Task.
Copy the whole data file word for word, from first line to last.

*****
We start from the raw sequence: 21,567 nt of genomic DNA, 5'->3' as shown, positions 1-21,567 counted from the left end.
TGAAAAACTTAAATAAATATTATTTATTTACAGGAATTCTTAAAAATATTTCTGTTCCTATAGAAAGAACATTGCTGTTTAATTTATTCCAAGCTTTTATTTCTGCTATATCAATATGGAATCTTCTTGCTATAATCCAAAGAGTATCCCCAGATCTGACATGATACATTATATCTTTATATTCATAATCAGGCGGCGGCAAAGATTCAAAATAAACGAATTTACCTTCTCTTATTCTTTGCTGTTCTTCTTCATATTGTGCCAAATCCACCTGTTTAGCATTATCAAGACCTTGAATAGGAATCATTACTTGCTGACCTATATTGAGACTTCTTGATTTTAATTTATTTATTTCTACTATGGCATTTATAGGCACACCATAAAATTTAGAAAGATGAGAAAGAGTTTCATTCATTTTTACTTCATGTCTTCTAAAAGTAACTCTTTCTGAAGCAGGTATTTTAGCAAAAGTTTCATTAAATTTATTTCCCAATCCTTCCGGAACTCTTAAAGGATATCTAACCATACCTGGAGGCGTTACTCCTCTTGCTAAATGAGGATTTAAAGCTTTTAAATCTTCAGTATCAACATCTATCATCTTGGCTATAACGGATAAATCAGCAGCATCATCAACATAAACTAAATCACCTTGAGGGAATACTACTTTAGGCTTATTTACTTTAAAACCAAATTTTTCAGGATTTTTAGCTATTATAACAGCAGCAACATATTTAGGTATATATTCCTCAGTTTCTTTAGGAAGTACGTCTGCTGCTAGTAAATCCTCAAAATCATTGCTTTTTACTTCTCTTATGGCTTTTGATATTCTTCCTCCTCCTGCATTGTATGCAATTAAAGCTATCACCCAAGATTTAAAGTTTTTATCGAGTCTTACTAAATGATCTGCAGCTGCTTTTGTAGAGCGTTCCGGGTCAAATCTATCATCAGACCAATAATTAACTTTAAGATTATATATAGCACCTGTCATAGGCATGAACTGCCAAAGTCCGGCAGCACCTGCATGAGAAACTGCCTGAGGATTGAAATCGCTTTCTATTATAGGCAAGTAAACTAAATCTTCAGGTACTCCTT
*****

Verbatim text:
We start from the raw sequence: 21,567 nt of genomic DNA, 5'->3' as shown, positions 1-21,567 counted from the left end.
TGAAAAACTTAAATAAATATTATTTATTTACAGGAATTCTTAAAAATATTTCTGTTCCTATAGAAAGAACATTGCTGTTTAATTTATTCCAAGCTTTTATTTCTGCTATATCAATATGGAATCTTCTTGCTATAATCCAAAGAGTATCCCCAGATCTGACATGATACATTATATCTTTATATTCATAATCAGGCGGCGGCAAAGATTCAAAATAAACGAATTTACCTTCTCTTATTCTTTGCTGTTCTTCTTCATATTGTGCCAAATCCACCTGTTTAGCATTATCAAGACCTTGAATAGGAATCATTACTTGCTGACCTATATTGAGACTTCTTGATTTTAATTTATTTATTTCTACTATGGCATTTATAGGCACACCATAAAATTTAGAAAGATGAGAAAGAGTTTCATTCATTTTTACTTCATGTCTTCTAAAAGTAACTCTTTCTGAAGCAGGTATTTTAGCAAAAGTTTCATTAAATTTATTTCCCAATCCTTCCGGAACTCTTAAAGGATATCTAACCATACCTGGAGGCGTTACTCCTCTTGCTAAATGAGGATTTAAAGCTTTTAAATCTTCAGTATCAACATCTATCATCTTGGCTATAACGGATAAATCAGCAGCATCATCAACATAAACTAAATCACCTTGAGGGAATACTACTTTAGGCTTATTTACTTTAAAACCAAATTTTTCAGGATTTTTAGCTATTATAACAGCAGCAACATATTTAGGTATATATTCCTCAGTTTCTTTAGGAAGTACGTCTGCTGCTAGTAAATCCTCAAAATCATTGCTTTTTACTTCTCTTATGGCTTTTGATATTCTTCCTCCTCCTGCATTGTATGCAATTAAAGCTATCACCCAAGATTTAAAGTTTTTATCGAGTCTTACTAAATGATCTGCAGCTGCTTTTGTAGAGCGTTCCGGGTCAAATCTATCATCAGACCAATAATTAACTTTAAGATTATATATAGCACCTGTCATAGGCATGAACTGCCAAAGTCCGGCAGCACCTGCATGAGAAACTGCCTGAGGATTGAAATCGCTTTCTATTATAGGCAAGTAAACTAAATCTTCAGGTACTCCTT